French cinema is proving an unstoppable force when it comes to groundbreaking horror. After the graphic and gripping grisly delights of "Haute tension" and "À l'intérieur", this latest film takes the viewer on a totally unpredictable path to new and shocking horrors.
With realistic and gripping performances, "Martyrs" is uncompromising viewing that pushes the envelope for what is, at the end of the day, a theatrical release. Seeing the film uncut on blu-ray in the UK, it really makes you realise how times have changed from the scapegoat days of the "video nasties" back in the early '80s.
Highly recommended but uncomfortable viewing - this is one of the best genre movies I've had the experience of watching. Unforgettable.
10 out of 10.
An original take on the traditional zombie movie
"Colin" is an amazing achievement, given its shoestring budget. Marc Price's ambitious independent and original zombie film shows us proceedings through the undead's perspective (the role of Colin played by Alastair Kirton).
This is a genuinely moving film which contains a number of unforgettable scenes. Taking the genre beyond mere blood and guts (but there are plenty of juicy entrails and examples of body dismemberment on display to keep the gorehound's interest fixed on the proceedings), "Colin" is a thought provoking, rather tragic, movie.
7 out of 10. Recommended viewing. Price shows genuine talent and it will be interesting to see where he takes the viewer next.
The Walking Dead (2010)
Excellent cinematic new genre series
"The Walking Dead" has a lot of expectations to live up to. With thousands of loyal followers, the comic series on which the series is based has a cult following. Added to this, Frank ("The Shawshank Redemption") Darabont's involvement added to the level of anticipation for this new show.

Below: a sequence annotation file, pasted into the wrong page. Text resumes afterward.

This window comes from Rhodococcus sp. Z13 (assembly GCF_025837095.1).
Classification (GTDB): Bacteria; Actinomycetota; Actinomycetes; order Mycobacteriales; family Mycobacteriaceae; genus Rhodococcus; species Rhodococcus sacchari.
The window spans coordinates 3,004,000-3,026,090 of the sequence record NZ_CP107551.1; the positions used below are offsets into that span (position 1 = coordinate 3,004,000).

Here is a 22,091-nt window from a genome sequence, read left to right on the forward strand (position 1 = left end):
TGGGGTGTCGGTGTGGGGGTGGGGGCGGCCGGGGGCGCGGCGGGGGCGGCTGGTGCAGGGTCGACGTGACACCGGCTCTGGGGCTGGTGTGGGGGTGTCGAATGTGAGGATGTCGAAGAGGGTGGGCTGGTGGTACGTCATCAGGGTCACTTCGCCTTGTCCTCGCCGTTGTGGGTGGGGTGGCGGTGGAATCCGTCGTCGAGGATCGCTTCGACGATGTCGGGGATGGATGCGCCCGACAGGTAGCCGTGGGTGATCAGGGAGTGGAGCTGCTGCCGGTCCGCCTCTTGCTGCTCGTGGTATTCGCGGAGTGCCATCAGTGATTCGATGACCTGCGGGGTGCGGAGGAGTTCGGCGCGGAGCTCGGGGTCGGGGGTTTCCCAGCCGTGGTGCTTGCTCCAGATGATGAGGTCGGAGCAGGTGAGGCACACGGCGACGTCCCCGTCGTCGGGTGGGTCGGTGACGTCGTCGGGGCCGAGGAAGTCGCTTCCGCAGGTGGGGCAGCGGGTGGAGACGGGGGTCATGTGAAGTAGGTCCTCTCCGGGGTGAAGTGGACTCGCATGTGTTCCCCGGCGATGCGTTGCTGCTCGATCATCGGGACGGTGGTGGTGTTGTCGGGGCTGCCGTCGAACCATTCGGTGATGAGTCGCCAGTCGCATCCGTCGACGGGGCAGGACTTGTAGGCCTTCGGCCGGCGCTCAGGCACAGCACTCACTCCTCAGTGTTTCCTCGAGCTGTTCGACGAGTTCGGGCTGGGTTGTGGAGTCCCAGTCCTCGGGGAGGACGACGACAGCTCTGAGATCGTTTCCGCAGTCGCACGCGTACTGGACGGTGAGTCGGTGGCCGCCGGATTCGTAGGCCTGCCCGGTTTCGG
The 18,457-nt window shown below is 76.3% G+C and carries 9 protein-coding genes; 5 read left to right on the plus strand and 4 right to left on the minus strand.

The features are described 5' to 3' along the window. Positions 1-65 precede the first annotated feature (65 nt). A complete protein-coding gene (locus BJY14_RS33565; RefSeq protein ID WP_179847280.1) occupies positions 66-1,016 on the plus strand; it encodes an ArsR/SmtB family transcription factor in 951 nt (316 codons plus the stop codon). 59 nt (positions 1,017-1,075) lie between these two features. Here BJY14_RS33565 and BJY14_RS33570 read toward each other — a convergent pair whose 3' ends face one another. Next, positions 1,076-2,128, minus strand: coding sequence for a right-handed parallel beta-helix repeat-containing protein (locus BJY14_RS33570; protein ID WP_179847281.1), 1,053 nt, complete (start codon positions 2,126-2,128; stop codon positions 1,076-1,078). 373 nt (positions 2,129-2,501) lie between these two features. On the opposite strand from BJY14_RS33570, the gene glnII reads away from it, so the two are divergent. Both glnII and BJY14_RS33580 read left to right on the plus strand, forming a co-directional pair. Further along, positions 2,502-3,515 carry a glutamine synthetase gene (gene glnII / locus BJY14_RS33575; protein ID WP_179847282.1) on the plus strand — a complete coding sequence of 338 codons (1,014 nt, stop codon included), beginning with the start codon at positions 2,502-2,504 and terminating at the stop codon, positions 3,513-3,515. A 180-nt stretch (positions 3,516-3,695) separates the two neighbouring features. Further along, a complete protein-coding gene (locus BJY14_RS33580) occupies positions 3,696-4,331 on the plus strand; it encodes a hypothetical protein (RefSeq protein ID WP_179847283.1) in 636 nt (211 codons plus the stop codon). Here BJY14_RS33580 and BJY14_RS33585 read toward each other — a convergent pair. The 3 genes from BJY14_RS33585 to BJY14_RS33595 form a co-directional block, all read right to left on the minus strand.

Firstly, "The Walking Dead" does not disappoint. It has a sweeping, cinematic feel and the initial pilot has a mature pace. There's no rush to reach a finale, instead the episode ("Days Gone Bye") concentrates on setting the scene for the events to follow. It is rich with atmosphere and the possibility of a terrifying menace.
The casting of Andrew Lincoln was sheer genius. He is an inspired choice for the central role of Rick Grimes and delivers a thoroughly believable performance.
Unmissable television, this is an early Christmas present for horror genre fans everywhere and I expect it to convert non-zombie fans along the way.
10 out of 10.
Donkey Punch (2008)
Superior and stylish British horror movie
Perhaps I'm a bit biased but it's always refreshing to see a stylish and gripping horror movie to emerge from Britain. "Donkey Punch" is an original psychological thriller that makes "Dead Calm" look very dull indeed.
Excellent visuals, great performances, a genuinely suspenseful plot and a top-notch soundtrack all add up to make an entertaining slice of modern day horror.
Jaime Winstone is always a pleasure to watch but it's Leeds born Nichola Burley who steals the show as Tammi.
8 out of 10. May make you think twice about boarding a stranger's yacht!
X-Men Origins: Wolverine (2009)
A solid prequel with pace and flair
The long-awaited and much hyped "X-Men Origins: Wolverine" is a solid addition to the "X-Men" franchise, taking on the challenging role of looking at the early days of one James Logan, aka Wolverine.
Hugh Jackman has always been a convincing Wolverine, despite his towering presence. His cigar chewing, wise-cracking mutant is a joy to watch and he is joined by a true ensemble cast.
The movie manages to cover a lot of ground in its 107 minutes and contains one or two surprises that should please the faithful viewer of the series. Even before the opening credits have ended, director Gavin Hood has managed to give us an overview of a significant time period and an insight into the tense relationship of Logan and Victor Creed.
Don't forget to stay until the end credits have finished running, Fox have a pleasant tradition of treating the patient viewer! 9 out of 10. One of the great summer popcorn movies.